Hispanics still lag far behind the national average. Whites are more than
twice as likely (40.8 percent) to own a computer as blacks (19.3 percent)
or Hispanics (19.4 percent), and are almost three times as likely (21.2
percent) to have on-line access at home as blacks (7.7 percent) or
Hispanics (8.7 percent).

Significantly, the divide between racial groups in both PC ownership and
on-line access has increased over the past three years, said the report.

While the difference in PC ownership levels between white and black
households was 16.8 percentage points in 1994, it was 21.5 percentage
points in 1997. And, while the gap in PC ownership rates between white and
Hispanic households was 14.8 percentage points in 1994, it was 21.4
percentage points in 1997.

To make matters worse, the very people who are least likely have computers
and on-line access at home are also the ones least likely to have access at
public libraries and schools.

According to the Federal Communications Commission, although 78 percent of
schools in affluent areas have computer and Internet access, the wires
reach only half of schools in low income areas. When broken down by race,
the gap is even more dramatic: Only 5 percent of minority classrooms are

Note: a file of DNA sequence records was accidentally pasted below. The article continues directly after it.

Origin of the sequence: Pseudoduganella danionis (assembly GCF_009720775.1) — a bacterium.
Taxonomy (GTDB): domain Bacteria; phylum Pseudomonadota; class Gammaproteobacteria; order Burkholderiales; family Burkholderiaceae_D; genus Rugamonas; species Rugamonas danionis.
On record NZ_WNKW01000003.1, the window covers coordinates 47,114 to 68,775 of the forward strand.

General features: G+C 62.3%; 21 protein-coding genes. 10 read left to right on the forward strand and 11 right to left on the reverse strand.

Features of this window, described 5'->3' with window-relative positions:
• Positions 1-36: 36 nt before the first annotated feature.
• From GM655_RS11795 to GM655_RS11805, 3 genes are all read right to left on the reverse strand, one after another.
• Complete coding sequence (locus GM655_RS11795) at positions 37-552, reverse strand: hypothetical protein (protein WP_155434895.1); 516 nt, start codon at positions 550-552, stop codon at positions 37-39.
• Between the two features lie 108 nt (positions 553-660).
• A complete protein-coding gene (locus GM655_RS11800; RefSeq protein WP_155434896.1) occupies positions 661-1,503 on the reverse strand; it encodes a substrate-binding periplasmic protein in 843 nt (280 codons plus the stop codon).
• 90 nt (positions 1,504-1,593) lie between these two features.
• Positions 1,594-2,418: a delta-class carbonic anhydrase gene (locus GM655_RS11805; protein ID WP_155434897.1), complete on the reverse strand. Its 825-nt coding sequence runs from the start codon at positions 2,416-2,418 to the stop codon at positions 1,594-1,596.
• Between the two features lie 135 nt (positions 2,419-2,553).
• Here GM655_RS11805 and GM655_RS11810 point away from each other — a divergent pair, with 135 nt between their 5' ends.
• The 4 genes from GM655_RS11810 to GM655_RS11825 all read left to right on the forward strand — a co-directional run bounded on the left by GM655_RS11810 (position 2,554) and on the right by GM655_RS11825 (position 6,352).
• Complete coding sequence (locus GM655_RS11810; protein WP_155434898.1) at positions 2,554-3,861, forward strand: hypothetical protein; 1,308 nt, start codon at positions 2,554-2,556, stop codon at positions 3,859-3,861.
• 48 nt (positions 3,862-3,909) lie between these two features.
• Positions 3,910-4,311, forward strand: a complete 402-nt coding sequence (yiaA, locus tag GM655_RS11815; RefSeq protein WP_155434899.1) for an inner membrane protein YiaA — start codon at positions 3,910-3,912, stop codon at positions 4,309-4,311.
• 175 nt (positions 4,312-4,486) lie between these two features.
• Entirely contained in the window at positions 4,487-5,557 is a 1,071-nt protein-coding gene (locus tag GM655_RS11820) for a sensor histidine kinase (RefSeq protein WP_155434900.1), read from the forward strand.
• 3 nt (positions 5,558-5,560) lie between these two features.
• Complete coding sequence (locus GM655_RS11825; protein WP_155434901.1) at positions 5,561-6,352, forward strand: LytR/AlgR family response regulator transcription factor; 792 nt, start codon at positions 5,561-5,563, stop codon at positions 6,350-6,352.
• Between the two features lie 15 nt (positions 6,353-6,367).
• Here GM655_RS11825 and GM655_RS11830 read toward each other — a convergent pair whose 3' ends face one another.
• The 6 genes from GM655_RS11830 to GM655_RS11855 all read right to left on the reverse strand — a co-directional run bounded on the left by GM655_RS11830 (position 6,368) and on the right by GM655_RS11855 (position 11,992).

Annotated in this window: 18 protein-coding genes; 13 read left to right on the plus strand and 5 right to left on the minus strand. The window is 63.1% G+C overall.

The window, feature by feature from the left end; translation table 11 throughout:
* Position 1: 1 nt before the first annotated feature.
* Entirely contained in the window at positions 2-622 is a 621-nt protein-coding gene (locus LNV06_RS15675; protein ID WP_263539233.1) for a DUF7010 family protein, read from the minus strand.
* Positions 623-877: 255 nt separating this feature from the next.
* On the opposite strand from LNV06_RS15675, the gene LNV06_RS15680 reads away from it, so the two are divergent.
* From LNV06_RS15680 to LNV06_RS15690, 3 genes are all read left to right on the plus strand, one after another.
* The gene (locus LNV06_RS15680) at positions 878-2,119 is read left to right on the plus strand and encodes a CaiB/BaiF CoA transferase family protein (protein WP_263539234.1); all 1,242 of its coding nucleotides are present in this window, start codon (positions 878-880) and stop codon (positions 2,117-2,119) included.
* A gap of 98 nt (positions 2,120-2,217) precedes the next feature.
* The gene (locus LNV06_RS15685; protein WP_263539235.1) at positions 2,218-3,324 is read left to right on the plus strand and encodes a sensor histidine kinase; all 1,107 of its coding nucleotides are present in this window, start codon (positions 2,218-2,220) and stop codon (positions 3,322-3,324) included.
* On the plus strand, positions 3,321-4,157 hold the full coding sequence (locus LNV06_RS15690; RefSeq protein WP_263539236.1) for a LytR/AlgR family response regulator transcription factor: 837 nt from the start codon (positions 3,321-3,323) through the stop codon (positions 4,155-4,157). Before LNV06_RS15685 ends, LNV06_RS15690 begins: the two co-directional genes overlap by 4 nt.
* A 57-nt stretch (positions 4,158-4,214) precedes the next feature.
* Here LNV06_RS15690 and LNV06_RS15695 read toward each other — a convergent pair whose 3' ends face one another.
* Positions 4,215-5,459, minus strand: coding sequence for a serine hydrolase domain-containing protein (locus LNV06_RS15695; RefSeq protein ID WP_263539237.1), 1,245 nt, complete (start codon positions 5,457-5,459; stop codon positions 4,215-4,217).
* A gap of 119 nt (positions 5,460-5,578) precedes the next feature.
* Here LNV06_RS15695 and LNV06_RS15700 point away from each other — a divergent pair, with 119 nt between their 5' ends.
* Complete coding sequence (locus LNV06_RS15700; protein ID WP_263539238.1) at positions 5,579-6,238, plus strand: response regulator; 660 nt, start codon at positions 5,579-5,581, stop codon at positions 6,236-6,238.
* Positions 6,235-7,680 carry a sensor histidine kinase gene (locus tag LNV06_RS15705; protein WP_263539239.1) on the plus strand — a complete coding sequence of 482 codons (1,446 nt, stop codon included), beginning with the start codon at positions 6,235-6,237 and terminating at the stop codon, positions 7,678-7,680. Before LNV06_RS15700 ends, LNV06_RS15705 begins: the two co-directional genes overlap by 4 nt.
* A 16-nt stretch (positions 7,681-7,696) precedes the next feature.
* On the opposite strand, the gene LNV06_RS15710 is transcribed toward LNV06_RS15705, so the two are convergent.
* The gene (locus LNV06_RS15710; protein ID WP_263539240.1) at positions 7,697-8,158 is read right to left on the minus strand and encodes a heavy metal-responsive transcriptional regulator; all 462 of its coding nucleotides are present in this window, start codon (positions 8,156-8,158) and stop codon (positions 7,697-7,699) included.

wired to the Net, as opposed to 27 percent of all classrooms.

Conquering this digital divide, FCC Chair William E. Kennard has said, "is
one of our most compelling civil rights issues for the 21st century." Part
of the FCC's solution was supposed to be the Universal Service Discount -
or "e-rate" funds - federal subsidies set aside by Congress as part of the
Telecommunications Act of 1996, which expanded the policy toward equity in
telephone service between rural and urban communities to include
telecommunications and information services, including Internet access.

Unfortunately, the universal service program has been under attack as
"unfair taxes" by telephone companies, "libertarian" Net activists and the
government itself. Although $2.5 billion was initially allotted toward
expanding access, that figure has been decreased to about one-half its
original size, and has still not reached the vast majority of those who
need it.

And, for those fortunate enough to have Net access, Congress is currently
striving to impose censorship of materials "inappropriate for minors," both
through laws mandating use of Internet filtering software - which has
proven consistently unsuccessful - and laws criminalizing the distribution
of "obscene" materials on-line - materials which would clearly include the
sexually explicit Starr Report.

Thus, while voting in favor of posting the Starr Report on the Web, the
government has been voting to limit the demographic scope of those who can
get to the Web in the first place.

Contrary to C/Net's exuberant cheers, posting the Starr Report hardly
enabled "the entire reading public" to review unfiltered government
documents. It gave the privilege to the already-privileged few.

I'd like to see a watershed moment for the Web - a moment when the Internet
can fulfill its promise as a facilitator of political participation by the
"little guys and gals."

But until a larger and more representative portion of the country and
world's population has a way to get there, the Net is still a child and
deserves no coming of age celebration.